I’ve been a fan of Grant Gasser’s work for a while; not least because whenever we chat, the majority of the phone call is made up of rambling tangents rather than just talking shop. Those tangents are often related to music: like many graphic designers, Gasser’s practice isn’t just about visual art. He also creates music under the alias Jerry Attrick. What’s not to love about that sort of wordplay?

The story goes that Jerry Attrick is a “disgraced astronautical engineer” who’d been presumed dead since “shoddy workmanship”  led to his space craft crashing a decade earlier. Having spent a decade floating past the earth’s orbit in a coma, on awakening he’s been remarkable productive, churning out music and paintings.

His sounds are crafted of intercepted “intergalactic robot conversations”, apparently, which are manipulated into pop music that “exposes the sentimental nostalgia Jerry feels for his past life while embracing his new one.” His paintings, meanwhile, are “created from intensely layered space shrapnel and found on his wanderings through the cosmos, mimic the tangible nature of his experience and the hands-on character of his past life.”

Having just finished a new EP, Gasser’s come to realise the extent to which his music and art/design practice are “connected and paralleled to one another,” he says, adding that the record “ties ideas of sampling and reconstruction back to my visual art.”

The album, titled Fantasia, was released last year; and draws on Gasser’s graphic design practice not only in the imagery that accompanies it, but in the thinking behind its concept. “Being trained as a graphic designer, it is very easy for me to value perfection and visual beauty over honesty and vulnerability,” he says. “In producing electronic music, I find it very tedious to get the sounds I want while still setting up files and exporting them the proper way.”

Since he’s self-taught when it comes to music production, he’s well aware that many of the steps in his process aren’t necessarily the established, “correct” ways of doing things. But this relative naivety has been a boon in many ways: “I have discovered sounds that are new to me because of these many mistakes,” he says. “Luckily, that mindset has bled over into my visual art and allows me to let these errors occur. It has been weird trying to unteach some of the technical side of design to let mistakes happen, but all in all I feel it makes a more holistic and vulnerable process.”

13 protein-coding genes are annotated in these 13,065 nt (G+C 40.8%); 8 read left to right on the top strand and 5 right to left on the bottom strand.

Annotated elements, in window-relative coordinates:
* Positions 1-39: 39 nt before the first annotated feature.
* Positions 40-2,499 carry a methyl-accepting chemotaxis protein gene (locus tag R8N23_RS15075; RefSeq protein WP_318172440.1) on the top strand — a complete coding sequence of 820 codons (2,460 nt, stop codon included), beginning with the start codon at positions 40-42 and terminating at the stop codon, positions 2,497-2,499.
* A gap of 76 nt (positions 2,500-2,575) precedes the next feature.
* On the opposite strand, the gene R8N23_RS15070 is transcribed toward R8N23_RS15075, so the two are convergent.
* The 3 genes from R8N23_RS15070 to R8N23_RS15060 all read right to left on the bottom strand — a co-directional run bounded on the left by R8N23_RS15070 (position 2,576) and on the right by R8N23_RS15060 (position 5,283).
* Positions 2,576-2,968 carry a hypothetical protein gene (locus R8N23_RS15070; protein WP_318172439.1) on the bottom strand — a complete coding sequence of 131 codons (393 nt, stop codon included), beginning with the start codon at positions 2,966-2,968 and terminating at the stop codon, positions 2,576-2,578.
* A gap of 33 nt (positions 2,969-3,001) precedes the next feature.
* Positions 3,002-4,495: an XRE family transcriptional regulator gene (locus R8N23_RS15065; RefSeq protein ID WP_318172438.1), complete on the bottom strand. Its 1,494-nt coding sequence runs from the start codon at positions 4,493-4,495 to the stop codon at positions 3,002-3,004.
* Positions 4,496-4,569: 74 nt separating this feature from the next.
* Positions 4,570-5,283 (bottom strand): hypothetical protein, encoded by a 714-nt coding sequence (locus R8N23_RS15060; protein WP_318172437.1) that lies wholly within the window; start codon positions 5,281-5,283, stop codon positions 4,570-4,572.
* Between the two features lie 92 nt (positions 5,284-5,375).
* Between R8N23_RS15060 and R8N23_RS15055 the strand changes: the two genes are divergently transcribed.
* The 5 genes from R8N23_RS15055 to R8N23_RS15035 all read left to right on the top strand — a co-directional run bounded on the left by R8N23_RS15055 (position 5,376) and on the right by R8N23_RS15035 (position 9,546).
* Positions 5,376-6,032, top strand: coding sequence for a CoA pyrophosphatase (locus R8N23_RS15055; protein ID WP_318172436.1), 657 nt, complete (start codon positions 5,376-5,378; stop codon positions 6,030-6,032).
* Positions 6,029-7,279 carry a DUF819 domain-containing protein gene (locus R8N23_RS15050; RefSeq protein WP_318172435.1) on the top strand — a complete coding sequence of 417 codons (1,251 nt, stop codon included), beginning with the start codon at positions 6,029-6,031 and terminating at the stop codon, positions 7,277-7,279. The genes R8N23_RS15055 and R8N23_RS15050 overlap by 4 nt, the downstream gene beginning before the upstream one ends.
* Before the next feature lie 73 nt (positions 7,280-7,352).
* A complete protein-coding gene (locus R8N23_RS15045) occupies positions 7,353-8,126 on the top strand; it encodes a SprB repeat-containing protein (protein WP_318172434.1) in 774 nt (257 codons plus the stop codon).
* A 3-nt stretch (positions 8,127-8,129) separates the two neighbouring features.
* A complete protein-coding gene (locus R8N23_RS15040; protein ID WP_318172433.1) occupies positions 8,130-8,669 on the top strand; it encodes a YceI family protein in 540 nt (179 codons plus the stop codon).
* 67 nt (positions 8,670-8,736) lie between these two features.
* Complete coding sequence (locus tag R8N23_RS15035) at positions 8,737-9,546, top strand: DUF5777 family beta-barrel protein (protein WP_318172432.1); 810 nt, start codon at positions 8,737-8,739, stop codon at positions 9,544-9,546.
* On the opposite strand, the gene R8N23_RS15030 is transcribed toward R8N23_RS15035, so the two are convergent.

The cover art is a prime example of this: he created it while trying to export too many files to his phone in one go. That meant that the image got compressed and configured in a strange way which exposed some of the raw colour values and textures of the file itself. “I felt it was fitting to use this instead of what the original image was, as it kept true to the glorification of the mistakes that come with working digitally,” says Gasser.

Another music-based project to have emerged last year during lockdown was the Jerry Attrick Virtual Gallery. Gasser found himself feeling “more isolated than I have ever felt before (like most of us),” and sought out connections with those close to him in ways that he hadn’t before. He contacted his younger brother Chase, who’s currently studying architecture at the University of Cincinnati with the idea of working together on a project to make a virtual experience in which he could showcase his “within the world of Jerry Attrick.”

Chase came up with the idea of 3D modelling a gallery and recording a video of a walkthrough, to make a more accessible viewing experience which had a defined narrative beginning and end point. Gasser then improvised a synth track to use for the piece while the visual were being rendered.  “The goal here was to further solidify the persona of Jerry Attrick as an extension of myself,” he explains.  

Outside of Jerry, Gasser works across art, design, film and photography. Last year, he worked as a design intern for Third Man Records, and has also worked for the First Art Museum in Nashville, and as a studio assistant at Isle of Printing and for LA-based designer Robbie Simon. In 2018, he designed the art book Mouse Dog Bird of original pastel drawings accompanied by poems by Oliver Burell; and the following year published the zine Hebel, which used its design to suggest a perspective in which vanity (or “hebel” in Hebrew) is “less about narcissism and more about ephemerality.”